Tanker Market Faces Headwinds: Teekay

Maritime Activity Reports, Inc.

May 23, 2019

Pic: Teekay

Pic: Teekay

Average crude tanker spot rates moderately increased during the first quarter of 2019, as some of the positive drivers from late 2018 continued into early 2019, said Teekay Tankers.

"These included high seasonal oil demand, the impact of winter weather delays, and relatively high global oil production prior to the full implementation of OPEC supply cuts," it said.

However, spot tanker rates weakened as the quarter went on, and the market faces a number of near-term headwinds during the second quarter of 2019.

The largest operator of mid-sized tankers including suezmax, aframax, and long range two (LR2) vessels pointed out in a stock exchange annoucement that global crude oil production has fallen by approximately 2.5 million barrels per day (mb/d) since the start of the year, primarily due to a reduction in OPEC supply.

Lower OPEC production is a result of both high adherence to the 1.2 mb/d of cuts announced at the start of the year, and additional unplanned outages in Iran and Venezuela due to the impact of U.S. sanctions.

Tanker demand has also been dampened by heavier than normal refinery maintenance during the second quarter of 2019. This comes as refiners look to complete maintenance and upgrade programs early this year in anticipation of much stronger demand in the second half of the year, when they will need to operate at high throughput levels in order to produce sufficient distillates to meet the new IMO 2020 regulations.

Finally, the start of 2019 has seen relatively high tanker fleet growth, with total growth of 12.6 million deadweight tonnes (mdwt), or 2.1 percent, since the start of the year. The high fleet growth at the start of 2019 has been driven by a front-heavy newbuilding delivery schedule and just 0.8 mdwt scrapped in 2019 year-to-date.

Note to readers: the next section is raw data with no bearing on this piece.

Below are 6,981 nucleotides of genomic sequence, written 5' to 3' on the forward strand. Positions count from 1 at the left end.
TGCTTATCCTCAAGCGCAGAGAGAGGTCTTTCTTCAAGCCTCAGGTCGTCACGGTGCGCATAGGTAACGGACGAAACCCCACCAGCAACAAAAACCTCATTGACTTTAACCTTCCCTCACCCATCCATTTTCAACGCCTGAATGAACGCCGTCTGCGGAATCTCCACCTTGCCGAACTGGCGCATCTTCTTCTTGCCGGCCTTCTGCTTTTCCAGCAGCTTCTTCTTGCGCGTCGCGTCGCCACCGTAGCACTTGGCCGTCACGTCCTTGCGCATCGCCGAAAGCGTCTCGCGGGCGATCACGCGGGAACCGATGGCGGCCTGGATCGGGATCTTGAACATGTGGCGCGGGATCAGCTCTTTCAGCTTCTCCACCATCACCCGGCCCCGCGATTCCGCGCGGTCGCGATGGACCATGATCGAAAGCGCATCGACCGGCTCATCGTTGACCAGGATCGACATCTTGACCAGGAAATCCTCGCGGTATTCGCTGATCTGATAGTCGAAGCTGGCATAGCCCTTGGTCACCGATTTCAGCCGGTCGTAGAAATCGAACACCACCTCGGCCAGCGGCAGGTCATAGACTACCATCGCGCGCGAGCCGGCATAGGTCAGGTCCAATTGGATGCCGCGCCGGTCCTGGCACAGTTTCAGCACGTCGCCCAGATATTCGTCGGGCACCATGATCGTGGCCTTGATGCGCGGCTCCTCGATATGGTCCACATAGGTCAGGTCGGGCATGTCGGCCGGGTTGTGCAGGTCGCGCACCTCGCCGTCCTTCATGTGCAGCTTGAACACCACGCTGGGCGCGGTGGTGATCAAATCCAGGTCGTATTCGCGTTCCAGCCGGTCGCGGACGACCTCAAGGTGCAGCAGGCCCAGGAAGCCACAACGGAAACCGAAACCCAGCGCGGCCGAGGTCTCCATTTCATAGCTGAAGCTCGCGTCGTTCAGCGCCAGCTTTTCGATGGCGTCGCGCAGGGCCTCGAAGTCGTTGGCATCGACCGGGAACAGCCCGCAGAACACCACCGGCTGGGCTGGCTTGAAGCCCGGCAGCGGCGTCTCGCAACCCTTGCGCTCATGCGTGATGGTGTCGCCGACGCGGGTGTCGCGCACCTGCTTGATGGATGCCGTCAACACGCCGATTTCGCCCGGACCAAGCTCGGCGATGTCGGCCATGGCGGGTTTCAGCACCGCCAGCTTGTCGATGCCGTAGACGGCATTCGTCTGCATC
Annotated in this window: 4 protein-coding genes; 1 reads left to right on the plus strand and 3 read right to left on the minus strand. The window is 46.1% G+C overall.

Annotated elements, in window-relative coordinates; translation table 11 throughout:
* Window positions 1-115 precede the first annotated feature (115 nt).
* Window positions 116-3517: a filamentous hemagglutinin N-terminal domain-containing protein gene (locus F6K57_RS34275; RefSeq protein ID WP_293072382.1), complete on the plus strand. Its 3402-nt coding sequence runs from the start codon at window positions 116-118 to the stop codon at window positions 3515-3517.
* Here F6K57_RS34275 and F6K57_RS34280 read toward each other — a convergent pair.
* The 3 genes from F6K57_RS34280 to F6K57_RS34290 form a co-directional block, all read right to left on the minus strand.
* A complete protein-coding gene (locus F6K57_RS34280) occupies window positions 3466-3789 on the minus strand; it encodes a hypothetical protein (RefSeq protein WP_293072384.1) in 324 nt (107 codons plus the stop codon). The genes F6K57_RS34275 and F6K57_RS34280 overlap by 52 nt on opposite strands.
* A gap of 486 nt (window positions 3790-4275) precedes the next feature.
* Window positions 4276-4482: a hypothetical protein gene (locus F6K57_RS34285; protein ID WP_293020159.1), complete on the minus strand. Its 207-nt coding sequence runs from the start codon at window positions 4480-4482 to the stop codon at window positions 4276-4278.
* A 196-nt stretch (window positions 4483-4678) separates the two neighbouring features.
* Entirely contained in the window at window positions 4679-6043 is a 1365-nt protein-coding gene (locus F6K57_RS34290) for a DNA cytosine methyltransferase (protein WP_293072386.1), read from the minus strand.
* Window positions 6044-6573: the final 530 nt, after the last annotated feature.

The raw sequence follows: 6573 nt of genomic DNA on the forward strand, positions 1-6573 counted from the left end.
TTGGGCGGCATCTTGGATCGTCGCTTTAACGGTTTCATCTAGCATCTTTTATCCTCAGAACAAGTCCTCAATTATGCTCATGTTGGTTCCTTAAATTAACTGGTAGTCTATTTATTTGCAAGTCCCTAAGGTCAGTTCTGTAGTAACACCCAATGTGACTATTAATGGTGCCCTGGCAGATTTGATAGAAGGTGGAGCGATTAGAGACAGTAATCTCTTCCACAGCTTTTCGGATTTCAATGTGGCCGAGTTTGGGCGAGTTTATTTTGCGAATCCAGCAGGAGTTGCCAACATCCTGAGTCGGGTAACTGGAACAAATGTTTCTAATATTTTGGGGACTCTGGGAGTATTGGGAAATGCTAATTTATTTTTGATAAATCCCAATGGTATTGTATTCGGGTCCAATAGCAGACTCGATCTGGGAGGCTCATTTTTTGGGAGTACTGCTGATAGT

Underlying global oil demand remains firm with forecast growth of 1.3 mb/d in 2019 (average of IEA, EIA and OPEC forecasts).

More importantly, refinery runs are expected to increase during the second half of the year as refiners prepare for the upcoming IMO 2020 regulations and the resultant increase in distillate demand that these regulations are expected to bring.

Demand is also expected to be boosted by a significant increase in global refining capacity during the second half of the year, with the IEA forecasting a 4.6 mb/d increase in global refinery throughput between the seasonal low point in March 2019 and the anticipated seasonal peak in August 2019. This should generate significant demand for both crude and product tankers from the third quarter of the year.

Tanker demand should be further boosted by an increase in U.S. crude oil exports later in the year as new pipeline capacity comes online linking the Permian Basin to the U.S. Gulf Coast. It is expected that U.S. crude oil exports may reach 4 mb/d by the end of the year, increasing mid-size tanker demand for direct exports to Europe as well as Aframax lightering demand for exports to Asia on VLCCs.

In addition, Teekay Tankers expects that OPEC may start returning barrels to the market in the second half of the year in order to keep the market well supplied as demand rises. However, the political situations in Iran, Venezuela and Libya remain as wild cards.

Tanker fleet growth is expected to slow down considerably from the second half of 2019 as the orderbook rolls off.

 The tanker orderbook currently stands at 59.4 mdwt compared to a total fleet of 600.7 mdwt, or 9.9 percent of the existing fleet. This is the lowest orderbook-to-fleet ratio since 1997 and paves the way for relatively low levels of fleet growth over the next two years.

Fleet growth could be further dampened in the coming months due to an expected increase in off-hire time as vessels are taken out of service to be fitted with scrubbers in advance of the IMO 2020 regulations.

In summary, the tanker market faces headwinds which may impact earnings in the near-term. However, the Teekay Tankers believes that these headwinds are temporary in nature and will reverse in the second half of the year, leading to a firmer tanker market from the second half of 2019 and into 2020.

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